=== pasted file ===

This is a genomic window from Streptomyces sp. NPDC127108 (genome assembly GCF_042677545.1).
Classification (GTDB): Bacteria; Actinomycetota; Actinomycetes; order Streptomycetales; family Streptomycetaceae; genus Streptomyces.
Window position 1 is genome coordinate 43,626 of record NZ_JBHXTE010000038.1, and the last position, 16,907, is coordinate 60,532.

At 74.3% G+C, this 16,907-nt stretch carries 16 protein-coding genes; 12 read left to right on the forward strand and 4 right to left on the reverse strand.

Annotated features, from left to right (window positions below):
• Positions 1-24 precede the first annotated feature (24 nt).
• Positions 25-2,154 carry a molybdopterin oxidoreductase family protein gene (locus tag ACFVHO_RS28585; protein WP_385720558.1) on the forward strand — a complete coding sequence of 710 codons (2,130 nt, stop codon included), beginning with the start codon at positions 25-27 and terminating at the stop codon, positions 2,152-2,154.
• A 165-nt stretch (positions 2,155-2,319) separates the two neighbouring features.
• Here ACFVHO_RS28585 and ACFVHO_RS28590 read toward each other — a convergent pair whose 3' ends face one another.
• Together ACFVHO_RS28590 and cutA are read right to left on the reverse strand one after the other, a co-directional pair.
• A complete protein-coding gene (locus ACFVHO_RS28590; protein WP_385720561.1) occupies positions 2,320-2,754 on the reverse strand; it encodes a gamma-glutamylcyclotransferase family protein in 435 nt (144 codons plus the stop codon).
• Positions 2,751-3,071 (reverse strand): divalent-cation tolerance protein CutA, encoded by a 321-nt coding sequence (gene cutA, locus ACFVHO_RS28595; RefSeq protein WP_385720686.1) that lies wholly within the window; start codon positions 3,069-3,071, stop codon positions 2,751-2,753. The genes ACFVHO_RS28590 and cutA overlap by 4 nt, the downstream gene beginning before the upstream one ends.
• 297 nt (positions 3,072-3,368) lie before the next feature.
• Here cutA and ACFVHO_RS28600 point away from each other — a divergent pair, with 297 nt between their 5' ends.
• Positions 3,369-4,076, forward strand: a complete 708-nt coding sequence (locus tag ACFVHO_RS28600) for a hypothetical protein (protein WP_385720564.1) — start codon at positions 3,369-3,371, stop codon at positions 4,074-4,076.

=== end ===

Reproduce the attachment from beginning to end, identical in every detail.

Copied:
This is a genomic window from Streptomyces sp. NPDC127108 (genome assembly GCF_042677545.1).
Classification (GTDB): Bacteria; Actinomycetota; Actinomycetes; order Streptomycetales; family Streptomycetaceae; genus Streptomyces.
Window position 1 is genome coordinate 43,626 of record NZ_JBHXTE010000038.1, and the last position, 16,907, is coordinate 60,532.

At 74.3% G+C, this 16,907-nt stretch carries 16 protein-coding genes; 12 read left to right on the forward strand and 4 right to left on the reverse strand.

Annotated features, from left to right (window positions below):
• Positions 1-24 precede the first annotated feature (24 nt).
• Positions 25-2,154 carry a molybdopterin oxidoreductase family protein gene (locus tag ACFVHO_RS28585; protein WP_385720558.1) on the forward strand — a complete coding sequence of 710 codons (2,130 nt, stop codon included), beginning with the start codon at positions 25-27 and terminating at the stop codon, positions 2,152-2,154.
• A 165-nt stretch (positions 2,155-2,319) separates the two neighbouring features.
• Here ACFVHO_RS28585 and ACFVHO_RS28590 read toward each other — a convergent pair whose 3' ends face one another.
• Together ACFVHO_RS28590 and cutA are read right to left on the reverse strand one after the other, a co-directional pair.
• A complete protein-coding gene (locus ACFVHO_RS28590; protein WP_385720561.1) occupies positions 2,320-2,754 on the reverse strand; it encodes a gamma-glutamylcyclotransferase family protein in 435 nt (144 codons plus the stop codon).
• Positions 2,751-3,071 (reverse strand): divalent-cation tolerance protein CutA, encoded by a 321-nt coding sequence (gene cutA, locus ACFVHO_RS28595; RefSeq protein WP_385720686.1) that lies wholly within the window; start codon positions 3,069-3,071, stop codon positions 2,751-2,753. The genes ACFVHO_RS28590 and cutA overlap by 4 nt, the downstream gene beginning before the upstream one ends.
• 297 nt (positions 3,072-3,368) lie before the next feature.
• Here cutA and ACFVHO_RS28600 point away from each other — a divergent pair, with 297 nt between their 5' ends.
• Positions 3,369-4,076, forward strand: a complete 708-nt coding sequence (locus tag ACFVHO_RS28600) for a hypothetical protein (protein WP_385720564.1) — start codon at positions 3,369-3,371, stop codon at positions 4,074-4,076.